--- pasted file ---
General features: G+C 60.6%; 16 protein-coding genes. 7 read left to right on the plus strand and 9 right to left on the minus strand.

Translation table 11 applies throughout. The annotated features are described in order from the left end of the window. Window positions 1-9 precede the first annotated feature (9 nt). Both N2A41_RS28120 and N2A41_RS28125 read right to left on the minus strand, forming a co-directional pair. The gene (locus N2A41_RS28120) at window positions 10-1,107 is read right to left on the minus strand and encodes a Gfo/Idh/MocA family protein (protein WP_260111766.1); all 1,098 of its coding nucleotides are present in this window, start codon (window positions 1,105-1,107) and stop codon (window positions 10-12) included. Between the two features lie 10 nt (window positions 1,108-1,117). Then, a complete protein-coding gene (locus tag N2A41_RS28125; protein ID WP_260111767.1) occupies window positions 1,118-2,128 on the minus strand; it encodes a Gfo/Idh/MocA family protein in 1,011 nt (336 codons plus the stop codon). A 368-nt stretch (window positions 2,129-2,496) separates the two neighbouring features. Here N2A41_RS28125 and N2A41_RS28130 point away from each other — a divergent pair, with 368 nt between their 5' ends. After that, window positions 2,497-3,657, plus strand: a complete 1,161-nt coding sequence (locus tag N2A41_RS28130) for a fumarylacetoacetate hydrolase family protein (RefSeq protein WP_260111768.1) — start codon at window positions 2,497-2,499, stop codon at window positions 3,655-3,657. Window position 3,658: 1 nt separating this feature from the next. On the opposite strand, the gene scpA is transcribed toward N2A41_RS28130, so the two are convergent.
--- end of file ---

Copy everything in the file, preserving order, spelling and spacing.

General features: G+C 60.6%; 16 protein-coding genes. 7 read left to right on the plus strand and 9 right to left on the minus strand.

Translation table 11 applies throughout. The annotated features are described in order from the left end of the window. Window positions 1-9 precede the first annotated feature (9 nt). Both N2A41_RS28120 and N2A41_RS28125 read right to left on the minus strand, forming a co-directional pair. The gene (locus N2A41_RS28120) at window positions 10-1,107 is read right to left on the minus strand and encodes a Gfo/Idh/MocA family protein (protein WP_260111766.1); all 1,098 of its coding nucleotides are present in this window, start codon (window positions 1,105-1,107) and stop codon (window positions 10-12) included. Between the two features lie 10 nt (window positions 1,108-1,117). Then, a complete protein-coding gene (locus tag N2A41_RS28125; protein ID WP_260111767.1) occupies window positions 1,118-2,128 on the minus strand; it encodes a Gfo/Idh/MocA family protein in 1,011 nt (336 codons plus the stop codon). A 368-nt stretch (window positions 2,129-2,496) separates the two neighbouring features. Here N2A41_RS28125 and N2A41_RS28130 point away from each other — a divergent pair, with 368 nt between their 5' ends. After that, window positions 2,497-3,657, plus strand: a complete 1,161-nt coding sequence (locus tag N2A41_RS28130) for a fumarylacetoacetate hydrolase family protein (RefSeq protein WP_260111768.1) — start codon at window positions 2,497-2,499, stop codon at window positions 3,655-3,657. Window position 3,658: 1 nt separating this feature from the next. On the opposite strand, the gene scpA is transcribed toward N2A41_RS28130, so the two are convergent.